Afrobeat’s Return (aka. a small tip for young Ghanaian musicians)

Happy new year, folks!

Sorry for the long silence: it’s been awhile since I felt moved enough by anything to do more than tweet.

This is the man who got those creative juices flowing again:

I was honoured to interview Ebo Taylor – one of Ghana’s true music geniuses – last week. He made mention of the fact that there’s been a resurgence of Western interest in ’70s afrobeat and highlife because of one thing:

Fela! The Musical.

Not 50 Cent! Not Akon! the Musical. No:


According to Wikipedia, the musical – produced by Jay Z, Will Smith & Jada Pinkett-Smith (with my favourite musician, ?uestlove of The Roots, serving as Associate Producer) – “is based on events in the life of groundbreaking Nigerian  composer and activist Fela Anikulapo Kuti, depicting Kuti as the target of 1,000 soldiers determined to put an end to his public performances at the legendary Lagos nightclub The Shrine.”

All my friends in London and New York have seen it (*sniff*) and tell me it’s pretty damn awesome. The critics agree: it was nominated for eleven Tony Awards (the theater world’s equivalent of Hollywood’s Oscars), winning three.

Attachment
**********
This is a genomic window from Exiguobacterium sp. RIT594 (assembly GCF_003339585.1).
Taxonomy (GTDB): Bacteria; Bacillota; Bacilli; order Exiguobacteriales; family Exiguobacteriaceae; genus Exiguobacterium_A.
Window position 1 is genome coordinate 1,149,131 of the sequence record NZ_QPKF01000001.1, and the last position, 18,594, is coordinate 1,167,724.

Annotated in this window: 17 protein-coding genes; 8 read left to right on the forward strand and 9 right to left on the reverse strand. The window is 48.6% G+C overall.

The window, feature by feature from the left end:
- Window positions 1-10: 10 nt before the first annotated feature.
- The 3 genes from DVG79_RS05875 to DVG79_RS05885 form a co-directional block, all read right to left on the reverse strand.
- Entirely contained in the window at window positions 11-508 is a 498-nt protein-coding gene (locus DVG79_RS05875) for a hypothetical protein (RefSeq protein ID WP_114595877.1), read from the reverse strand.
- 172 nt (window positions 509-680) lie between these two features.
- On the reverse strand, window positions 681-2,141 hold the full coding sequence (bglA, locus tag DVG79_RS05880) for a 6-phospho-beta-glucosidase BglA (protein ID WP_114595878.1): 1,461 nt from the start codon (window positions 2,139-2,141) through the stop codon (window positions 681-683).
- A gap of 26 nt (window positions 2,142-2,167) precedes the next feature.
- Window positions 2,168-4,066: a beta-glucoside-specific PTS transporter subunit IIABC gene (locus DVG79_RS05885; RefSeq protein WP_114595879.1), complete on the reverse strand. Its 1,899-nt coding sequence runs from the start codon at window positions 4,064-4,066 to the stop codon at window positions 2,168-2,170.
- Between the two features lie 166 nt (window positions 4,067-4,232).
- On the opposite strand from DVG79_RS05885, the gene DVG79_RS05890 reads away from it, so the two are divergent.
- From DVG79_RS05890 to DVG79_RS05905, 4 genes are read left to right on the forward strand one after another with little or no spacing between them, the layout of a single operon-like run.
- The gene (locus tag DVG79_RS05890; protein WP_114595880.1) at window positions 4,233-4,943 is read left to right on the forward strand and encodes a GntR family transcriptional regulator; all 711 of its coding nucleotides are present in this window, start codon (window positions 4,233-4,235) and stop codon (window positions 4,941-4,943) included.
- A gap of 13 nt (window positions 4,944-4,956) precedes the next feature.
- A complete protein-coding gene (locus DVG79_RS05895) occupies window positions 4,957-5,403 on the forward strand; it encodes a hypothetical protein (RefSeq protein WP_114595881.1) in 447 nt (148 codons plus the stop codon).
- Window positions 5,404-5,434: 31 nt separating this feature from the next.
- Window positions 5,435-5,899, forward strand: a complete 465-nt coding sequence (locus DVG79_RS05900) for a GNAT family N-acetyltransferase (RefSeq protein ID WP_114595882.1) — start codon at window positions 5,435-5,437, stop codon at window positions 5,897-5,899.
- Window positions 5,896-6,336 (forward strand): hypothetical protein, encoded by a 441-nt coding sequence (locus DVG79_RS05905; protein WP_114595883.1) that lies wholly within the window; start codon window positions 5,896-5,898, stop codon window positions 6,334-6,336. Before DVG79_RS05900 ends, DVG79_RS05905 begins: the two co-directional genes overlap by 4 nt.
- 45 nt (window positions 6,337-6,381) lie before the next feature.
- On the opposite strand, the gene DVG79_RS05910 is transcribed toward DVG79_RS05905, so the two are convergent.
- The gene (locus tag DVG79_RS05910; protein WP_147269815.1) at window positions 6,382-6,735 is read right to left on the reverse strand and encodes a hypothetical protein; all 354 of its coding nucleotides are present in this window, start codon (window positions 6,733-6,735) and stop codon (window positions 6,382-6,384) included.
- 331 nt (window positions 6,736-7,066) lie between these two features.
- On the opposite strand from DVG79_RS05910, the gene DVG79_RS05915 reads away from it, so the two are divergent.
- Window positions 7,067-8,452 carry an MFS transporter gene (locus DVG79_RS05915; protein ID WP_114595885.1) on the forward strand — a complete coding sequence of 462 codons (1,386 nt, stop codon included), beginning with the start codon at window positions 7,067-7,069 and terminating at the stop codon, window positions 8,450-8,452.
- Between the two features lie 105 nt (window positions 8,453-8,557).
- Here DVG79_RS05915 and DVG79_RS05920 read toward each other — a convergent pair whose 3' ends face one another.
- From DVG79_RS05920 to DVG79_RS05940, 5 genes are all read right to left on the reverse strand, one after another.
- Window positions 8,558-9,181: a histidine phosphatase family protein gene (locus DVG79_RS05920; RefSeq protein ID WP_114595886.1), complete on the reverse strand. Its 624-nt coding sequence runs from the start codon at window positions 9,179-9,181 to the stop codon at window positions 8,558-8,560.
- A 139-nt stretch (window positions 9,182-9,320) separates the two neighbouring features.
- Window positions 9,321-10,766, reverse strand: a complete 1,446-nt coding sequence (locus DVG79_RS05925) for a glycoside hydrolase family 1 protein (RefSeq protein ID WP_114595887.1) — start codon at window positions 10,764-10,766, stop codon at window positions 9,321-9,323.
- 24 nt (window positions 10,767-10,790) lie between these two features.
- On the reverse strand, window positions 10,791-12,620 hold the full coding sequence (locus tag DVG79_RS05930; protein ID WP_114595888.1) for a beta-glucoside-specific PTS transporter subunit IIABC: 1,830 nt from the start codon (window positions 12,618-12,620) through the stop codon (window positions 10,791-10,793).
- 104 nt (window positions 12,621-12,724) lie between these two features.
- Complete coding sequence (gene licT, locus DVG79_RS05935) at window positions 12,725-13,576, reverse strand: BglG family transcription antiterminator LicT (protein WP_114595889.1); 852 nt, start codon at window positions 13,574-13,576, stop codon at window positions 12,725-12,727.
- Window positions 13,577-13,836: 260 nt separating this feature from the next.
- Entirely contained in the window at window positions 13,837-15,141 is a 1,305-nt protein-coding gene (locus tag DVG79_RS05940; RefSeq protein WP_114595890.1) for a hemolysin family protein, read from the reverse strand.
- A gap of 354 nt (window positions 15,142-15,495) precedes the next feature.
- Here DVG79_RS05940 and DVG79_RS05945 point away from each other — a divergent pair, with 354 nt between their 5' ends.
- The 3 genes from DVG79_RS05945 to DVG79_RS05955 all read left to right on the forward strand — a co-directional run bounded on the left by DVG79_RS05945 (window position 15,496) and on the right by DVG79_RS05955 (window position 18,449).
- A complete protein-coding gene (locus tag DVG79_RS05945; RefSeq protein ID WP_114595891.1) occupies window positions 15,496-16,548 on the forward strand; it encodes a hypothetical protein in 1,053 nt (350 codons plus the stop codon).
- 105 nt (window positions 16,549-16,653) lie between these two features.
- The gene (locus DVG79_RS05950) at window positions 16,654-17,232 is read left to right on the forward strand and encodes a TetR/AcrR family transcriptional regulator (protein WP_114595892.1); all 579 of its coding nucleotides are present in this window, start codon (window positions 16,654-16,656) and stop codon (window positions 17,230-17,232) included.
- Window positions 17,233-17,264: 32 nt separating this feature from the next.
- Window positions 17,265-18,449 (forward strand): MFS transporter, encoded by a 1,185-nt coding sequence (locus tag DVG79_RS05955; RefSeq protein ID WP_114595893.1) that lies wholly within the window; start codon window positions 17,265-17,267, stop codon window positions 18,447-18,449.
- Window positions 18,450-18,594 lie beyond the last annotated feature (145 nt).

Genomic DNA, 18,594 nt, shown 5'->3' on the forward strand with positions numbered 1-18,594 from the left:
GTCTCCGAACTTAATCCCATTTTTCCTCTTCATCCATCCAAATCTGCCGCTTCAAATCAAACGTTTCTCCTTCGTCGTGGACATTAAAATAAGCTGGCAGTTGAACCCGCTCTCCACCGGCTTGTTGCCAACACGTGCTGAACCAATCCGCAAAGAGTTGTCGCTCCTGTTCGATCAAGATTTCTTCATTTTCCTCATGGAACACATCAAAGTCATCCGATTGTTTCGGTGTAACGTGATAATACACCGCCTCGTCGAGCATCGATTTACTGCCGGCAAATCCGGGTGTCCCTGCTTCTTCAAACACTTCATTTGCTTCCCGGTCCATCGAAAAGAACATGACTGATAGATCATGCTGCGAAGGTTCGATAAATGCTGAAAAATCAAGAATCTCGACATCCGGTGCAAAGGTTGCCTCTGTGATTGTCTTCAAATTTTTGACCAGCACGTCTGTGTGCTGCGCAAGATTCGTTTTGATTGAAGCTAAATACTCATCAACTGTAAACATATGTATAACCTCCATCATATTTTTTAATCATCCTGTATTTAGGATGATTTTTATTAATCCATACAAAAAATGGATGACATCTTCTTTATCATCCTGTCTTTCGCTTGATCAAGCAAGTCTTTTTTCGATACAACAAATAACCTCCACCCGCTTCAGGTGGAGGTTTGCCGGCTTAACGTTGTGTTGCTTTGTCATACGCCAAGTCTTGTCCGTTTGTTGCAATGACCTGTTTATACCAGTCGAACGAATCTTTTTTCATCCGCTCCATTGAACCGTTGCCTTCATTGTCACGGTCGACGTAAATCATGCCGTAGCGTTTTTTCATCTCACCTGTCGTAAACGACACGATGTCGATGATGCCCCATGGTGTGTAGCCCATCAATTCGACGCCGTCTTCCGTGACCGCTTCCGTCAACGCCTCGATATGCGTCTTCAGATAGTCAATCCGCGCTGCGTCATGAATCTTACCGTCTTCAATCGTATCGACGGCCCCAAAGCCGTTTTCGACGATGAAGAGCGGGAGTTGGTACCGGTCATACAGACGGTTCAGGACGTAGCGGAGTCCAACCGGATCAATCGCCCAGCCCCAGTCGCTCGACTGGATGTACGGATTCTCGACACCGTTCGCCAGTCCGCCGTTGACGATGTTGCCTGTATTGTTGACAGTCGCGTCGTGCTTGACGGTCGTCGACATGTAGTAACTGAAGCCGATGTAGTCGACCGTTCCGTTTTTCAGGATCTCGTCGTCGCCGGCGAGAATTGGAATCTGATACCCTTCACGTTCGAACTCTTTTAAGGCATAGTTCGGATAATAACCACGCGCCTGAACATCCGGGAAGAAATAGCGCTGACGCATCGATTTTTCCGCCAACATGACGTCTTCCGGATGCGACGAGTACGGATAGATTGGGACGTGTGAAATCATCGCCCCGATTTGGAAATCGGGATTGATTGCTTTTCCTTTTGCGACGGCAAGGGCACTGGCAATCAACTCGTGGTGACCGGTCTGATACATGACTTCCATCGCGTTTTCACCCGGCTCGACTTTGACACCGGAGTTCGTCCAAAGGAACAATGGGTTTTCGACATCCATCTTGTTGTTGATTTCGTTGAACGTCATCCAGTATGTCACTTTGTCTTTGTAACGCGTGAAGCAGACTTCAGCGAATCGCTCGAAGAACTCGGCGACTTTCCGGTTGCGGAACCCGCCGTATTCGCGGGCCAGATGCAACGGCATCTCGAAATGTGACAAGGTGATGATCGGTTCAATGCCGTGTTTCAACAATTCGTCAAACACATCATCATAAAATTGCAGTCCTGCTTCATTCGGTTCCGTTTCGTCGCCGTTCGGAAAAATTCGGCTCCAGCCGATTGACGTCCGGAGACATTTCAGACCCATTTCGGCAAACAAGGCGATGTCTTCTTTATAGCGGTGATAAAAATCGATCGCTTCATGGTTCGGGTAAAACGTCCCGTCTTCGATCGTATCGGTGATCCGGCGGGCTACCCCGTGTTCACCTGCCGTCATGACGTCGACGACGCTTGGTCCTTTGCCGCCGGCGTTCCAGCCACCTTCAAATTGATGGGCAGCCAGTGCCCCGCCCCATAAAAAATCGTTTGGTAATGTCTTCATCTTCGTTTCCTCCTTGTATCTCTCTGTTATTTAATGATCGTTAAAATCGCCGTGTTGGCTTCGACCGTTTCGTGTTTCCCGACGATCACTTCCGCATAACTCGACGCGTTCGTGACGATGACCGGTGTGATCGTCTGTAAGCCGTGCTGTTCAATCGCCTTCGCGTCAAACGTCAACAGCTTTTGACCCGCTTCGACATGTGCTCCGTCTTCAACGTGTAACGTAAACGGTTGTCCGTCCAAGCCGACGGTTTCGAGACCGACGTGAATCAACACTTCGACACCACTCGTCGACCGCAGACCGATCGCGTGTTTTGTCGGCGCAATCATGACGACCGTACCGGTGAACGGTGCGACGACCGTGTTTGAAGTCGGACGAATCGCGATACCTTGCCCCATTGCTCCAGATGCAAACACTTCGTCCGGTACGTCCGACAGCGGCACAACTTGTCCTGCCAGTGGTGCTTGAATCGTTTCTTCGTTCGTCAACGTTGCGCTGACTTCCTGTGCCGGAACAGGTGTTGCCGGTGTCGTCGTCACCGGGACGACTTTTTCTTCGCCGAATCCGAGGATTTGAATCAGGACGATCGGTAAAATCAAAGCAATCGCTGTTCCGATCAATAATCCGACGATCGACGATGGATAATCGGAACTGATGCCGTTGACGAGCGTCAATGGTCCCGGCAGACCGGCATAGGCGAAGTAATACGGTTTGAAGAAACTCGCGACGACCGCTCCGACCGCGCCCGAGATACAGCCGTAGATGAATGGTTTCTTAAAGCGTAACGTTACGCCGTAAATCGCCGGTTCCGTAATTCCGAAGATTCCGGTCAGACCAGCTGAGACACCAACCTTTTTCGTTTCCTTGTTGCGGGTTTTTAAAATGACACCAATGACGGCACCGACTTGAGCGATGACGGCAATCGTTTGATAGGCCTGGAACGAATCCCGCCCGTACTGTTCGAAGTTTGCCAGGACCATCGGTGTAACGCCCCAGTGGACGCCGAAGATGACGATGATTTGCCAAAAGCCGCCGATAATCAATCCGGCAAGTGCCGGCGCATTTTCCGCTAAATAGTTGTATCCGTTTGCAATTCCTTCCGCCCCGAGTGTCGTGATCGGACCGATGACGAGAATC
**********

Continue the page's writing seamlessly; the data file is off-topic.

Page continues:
It will probably be ages before we get to see it in Ghana (hell, Umoja took a decade to get here), so you may ask why Ghanaians should care. To quote the FOKN Bois…

Coz Ov Moni“, that’s why.

Let me explain.

We don’t really do things for higher purposes in modern Ghana anymore, do we? Honour? Love for our fellow man? These are dying concepts here in the face of the search for wealth. Money has permeated everything from politics to even religion… and art.

Most Ghanaian artists are trying to get paid. In fact, they will willingly hop on whatever trend is hot in order to sell (*cough* out *cough*) and get paid, be it singing in auto-tune, slanging in suspiciously Nigerian-sounding pidgin, signing up to corporate telecom deals (who cares that it actually limits the number of gigs you can play), etc.

Who can blame them? Even abroad, music sales are dying supposedly because of piracy (my mate Amelia thinks otherwise), much less here where there has never really been a complete music industry. In short, “artists no go fit chop art.

Well. Ghanaian artists, here’s the prediction of one lowly music writer on what the next trend will be:


Ebo Taylor says Fela! has created serious demand for afrobeat music and helped to propel his new album, Love & Death to the top of world music charts in Europe, America and beyond. This is in addition to the royalties he is already receiving having been sampled by the likes of Usher.

Yes: Usher.